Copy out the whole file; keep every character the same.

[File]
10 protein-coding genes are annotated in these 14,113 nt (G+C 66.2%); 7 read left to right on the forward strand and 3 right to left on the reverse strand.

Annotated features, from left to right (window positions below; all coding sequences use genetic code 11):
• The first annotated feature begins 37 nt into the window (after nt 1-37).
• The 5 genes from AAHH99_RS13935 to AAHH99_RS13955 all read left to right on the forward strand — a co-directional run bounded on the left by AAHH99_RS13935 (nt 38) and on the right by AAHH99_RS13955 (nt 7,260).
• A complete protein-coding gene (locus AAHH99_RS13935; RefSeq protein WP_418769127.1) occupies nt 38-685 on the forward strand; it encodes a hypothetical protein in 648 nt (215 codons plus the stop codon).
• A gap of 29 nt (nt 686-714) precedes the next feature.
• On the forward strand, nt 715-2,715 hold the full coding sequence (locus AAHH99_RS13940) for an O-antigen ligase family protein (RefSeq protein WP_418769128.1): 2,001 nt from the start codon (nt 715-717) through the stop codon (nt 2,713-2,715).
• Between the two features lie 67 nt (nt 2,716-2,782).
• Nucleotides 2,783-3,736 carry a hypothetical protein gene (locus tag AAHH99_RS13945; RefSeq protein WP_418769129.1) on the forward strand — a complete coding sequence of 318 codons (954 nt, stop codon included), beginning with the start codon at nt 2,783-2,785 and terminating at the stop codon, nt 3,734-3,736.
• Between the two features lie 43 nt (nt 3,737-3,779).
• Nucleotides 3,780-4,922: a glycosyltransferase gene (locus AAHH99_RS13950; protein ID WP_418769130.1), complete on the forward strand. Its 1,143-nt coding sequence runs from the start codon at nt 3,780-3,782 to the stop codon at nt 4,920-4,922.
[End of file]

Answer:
10 protein-coding genes are annotated in these 14,113 nt (G+C 66.2%); 7 read left to right on the forward strand and 3 right to left on the reverse strand.

Annotated features, from left to right (window positions below; all coding sequences use genetic code 11):
• The first annotated feature begins 37 nt into the window (after nt 1-37).
• The 5 genes from AAHH99_RS13935 to AAHH99_RS13955 all read left to right on the forward strand — a co-directional run bounded on the left by AAHH99_RS13935 (nt 38) and on the right by AAHH99_RS13955 (nt 7,260).
• A complete protein-coding gene (locus AAHH99_RS13935; RefSeq protein WP_418769127.1) occupies nt 38-685 on the forward strand; it encodes a hypothetical protein in 648 nt (215 codons plus the stop codon).
• A gap of 29 nt (nt 686-714) precedes the next feature.
• On the forward strand, nt 715-2,715 hold the full coding sequence (locus AAHH99_RS13940) for an O-antigen ligase family protein (RefSeq protein WP_418769128.1): 2,001 nt from the start codon (nt 715-717) through the stop codon (nt 2,713-2,715).
• Between the two features lie 67 nt (nt 2,716-2,782).
• Nucleotides 2,783-3,736 carry a hypothetical protein gene (locus tag AAHH99_RS13945; RefSeq protein WP_418769129.1) on the forward strand — a complete coding sequence of 318 codons (954 nt, stop codon included), beginning with the start codon at nt 2,783-2,785 and terminating at the stop codon, nt 3,734-3,736.
• Between the two features lie 43 nt (nt 3,737-3,779).
• Nucleotides 3,780-4,922: a glycosyltransferase gene (locus AAHH99_RS13950; protein ID WP_418769130.1), complete on the forward strand. Its 1,143-nt coding sequence runs from the start codon at nt 3,780-3,782 to the stop codon at nt 4,920-4,922.